Who's Who

New York 1900-1950

D.W. Brogan offers a panoramic view of the Big Apple's architecture, society and recent economic history.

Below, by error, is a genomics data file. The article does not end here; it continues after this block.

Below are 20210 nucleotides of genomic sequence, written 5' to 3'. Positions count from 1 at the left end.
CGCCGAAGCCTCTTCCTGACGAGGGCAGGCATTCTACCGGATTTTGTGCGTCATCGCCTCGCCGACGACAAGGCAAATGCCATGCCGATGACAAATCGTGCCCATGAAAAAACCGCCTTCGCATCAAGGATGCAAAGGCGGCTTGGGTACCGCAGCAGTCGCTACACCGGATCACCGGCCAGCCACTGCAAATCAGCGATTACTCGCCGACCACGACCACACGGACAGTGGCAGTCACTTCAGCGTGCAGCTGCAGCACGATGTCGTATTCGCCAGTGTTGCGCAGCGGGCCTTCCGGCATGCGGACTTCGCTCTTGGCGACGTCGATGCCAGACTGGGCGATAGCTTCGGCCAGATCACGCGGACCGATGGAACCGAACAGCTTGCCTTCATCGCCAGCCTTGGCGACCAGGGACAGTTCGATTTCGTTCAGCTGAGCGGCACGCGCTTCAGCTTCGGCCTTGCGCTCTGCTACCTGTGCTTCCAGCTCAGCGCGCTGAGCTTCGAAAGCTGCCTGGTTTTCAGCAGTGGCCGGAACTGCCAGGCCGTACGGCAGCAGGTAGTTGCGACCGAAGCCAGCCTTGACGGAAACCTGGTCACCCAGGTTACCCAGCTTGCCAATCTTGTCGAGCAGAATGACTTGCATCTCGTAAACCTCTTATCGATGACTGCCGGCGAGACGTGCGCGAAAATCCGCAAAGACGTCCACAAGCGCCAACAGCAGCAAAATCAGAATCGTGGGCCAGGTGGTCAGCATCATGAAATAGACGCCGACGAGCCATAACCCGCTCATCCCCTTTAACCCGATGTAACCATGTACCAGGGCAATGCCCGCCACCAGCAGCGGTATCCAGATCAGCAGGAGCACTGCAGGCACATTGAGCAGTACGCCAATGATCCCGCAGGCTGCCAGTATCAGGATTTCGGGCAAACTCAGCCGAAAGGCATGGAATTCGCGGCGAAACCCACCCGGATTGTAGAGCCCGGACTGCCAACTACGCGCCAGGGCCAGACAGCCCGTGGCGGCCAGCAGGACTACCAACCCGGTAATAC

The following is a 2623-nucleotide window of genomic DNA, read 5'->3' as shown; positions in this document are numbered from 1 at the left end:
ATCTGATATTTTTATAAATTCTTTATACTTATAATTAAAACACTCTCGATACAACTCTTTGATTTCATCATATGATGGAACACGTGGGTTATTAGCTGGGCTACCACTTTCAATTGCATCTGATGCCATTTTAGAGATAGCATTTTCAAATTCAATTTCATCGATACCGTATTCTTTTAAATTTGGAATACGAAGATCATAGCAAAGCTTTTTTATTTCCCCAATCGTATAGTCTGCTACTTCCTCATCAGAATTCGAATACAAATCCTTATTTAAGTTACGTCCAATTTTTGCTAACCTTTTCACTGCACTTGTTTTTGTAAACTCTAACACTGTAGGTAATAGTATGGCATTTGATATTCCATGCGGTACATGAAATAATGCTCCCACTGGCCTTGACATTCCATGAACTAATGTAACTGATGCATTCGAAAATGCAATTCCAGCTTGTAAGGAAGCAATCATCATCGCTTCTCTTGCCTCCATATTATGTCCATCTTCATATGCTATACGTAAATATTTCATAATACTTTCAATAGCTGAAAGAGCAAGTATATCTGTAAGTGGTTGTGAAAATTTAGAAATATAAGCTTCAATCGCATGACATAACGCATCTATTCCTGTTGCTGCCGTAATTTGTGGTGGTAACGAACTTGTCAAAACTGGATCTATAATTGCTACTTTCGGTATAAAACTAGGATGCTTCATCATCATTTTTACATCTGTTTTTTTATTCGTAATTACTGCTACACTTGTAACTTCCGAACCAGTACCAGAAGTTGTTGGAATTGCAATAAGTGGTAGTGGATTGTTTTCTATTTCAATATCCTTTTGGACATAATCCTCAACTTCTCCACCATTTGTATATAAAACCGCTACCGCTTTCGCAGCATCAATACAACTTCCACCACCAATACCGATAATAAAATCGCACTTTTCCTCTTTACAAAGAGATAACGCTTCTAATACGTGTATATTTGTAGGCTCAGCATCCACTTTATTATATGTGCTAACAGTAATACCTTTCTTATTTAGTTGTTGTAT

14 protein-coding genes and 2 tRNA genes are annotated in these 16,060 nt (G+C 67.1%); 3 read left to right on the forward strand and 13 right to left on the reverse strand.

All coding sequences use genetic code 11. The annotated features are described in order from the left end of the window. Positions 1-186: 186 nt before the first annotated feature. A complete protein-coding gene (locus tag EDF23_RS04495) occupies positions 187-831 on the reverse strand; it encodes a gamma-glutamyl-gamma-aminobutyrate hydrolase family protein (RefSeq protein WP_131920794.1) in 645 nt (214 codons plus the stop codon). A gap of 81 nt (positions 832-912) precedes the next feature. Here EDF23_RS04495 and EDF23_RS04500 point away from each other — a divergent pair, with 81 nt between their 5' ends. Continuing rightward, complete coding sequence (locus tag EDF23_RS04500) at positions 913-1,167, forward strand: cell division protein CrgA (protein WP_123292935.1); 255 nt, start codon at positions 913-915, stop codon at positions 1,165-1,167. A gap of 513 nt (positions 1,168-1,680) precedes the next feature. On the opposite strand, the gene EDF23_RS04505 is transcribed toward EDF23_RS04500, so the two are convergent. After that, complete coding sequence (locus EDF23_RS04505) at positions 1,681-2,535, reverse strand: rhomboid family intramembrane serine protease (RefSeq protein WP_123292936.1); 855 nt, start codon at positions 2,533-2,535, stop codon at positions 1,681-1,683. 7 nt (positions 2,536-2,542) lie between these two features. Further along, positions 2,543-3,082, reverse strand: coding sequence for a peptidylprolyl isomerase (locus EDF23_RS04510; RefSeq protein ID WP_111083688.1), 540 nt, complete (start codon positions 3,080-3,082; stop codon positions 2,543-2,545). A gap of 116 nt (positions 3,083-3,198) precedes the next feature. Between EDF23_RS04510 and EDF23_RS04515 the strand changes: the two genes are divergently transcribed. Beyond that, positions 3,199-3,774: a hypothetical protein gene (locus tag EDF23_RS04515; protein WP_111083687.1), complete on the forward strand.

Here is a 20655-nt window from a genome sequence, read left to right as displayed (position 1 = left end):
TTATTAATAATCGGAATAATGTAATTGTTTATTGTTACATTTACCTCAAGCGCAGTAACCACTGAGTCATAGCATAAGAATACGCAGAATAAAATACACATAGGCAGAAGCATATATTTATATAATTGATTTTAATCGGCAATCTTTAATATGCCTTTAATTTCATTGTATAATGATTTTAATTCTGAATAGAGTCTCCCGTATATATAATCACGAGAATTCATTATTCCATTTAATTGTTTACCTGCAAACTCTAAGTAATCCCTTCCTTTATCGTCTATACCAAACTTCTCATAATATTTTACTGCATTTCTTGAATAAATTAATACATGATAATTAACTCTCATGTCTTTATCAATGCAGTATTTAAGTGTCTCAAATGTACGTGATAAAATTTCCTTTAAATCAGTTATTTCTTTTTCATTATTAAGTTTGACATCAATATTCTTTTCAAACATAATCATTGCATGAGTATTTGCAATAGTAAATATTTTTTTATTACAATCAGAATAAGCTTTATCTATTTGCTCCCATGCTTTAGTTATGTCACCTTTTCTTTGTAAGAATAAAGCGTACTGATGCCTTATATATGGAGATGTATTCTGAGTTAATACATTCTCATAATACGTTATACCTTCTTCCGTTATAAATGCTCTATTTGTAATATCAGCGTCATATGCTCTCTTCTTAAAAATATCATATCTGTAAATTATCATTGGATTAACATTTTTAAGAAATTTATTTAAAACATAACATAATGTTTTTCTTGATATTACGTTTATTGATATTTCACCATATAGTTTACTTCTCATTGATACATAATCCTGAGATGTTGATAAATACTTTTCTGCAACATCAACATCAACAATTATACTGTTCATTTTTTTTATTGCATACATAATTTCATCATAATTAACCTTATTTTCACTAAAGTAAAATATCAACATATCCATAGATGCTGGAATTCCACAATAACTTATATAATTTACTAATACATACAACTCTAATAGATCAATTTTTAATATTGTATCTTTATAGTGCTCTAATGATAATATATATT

To a legal purist, New York City as we know it today, was only three years old as the last year of the nineteenth century ran out. For it was in 1897 that “greater New York” was constituted and given a federal type of government. It was a system of five boroughs, the two old centres of Manhattan and Brooklyn, the new suburbs of Queens (on Long Island side by side with Brooklyn), Richmond on Staten Island down the Bay and the Bronx, then a vague hinterland stretching northward from the Harlem River. The municipal structure is much the same today, but Manhattan has lost its old pre-eminence; Brooklyn and the Bronx exceed it in population; some of its traditional industries are leaving it. Its inhabitants curse its noise, its dirt, its winter winds and summer dripping heat; but for them Manhattan is New York, as it is for the rest of the world. And, characteristic point, it is the only American city that boasts of being little. “Little, Old New York,” like “Dear, Dirty Dublin,” is a term of endearment that its most harassed inhabitants give it with irritated affection. And so it is with the Manhattan of 1900 that we should begin.

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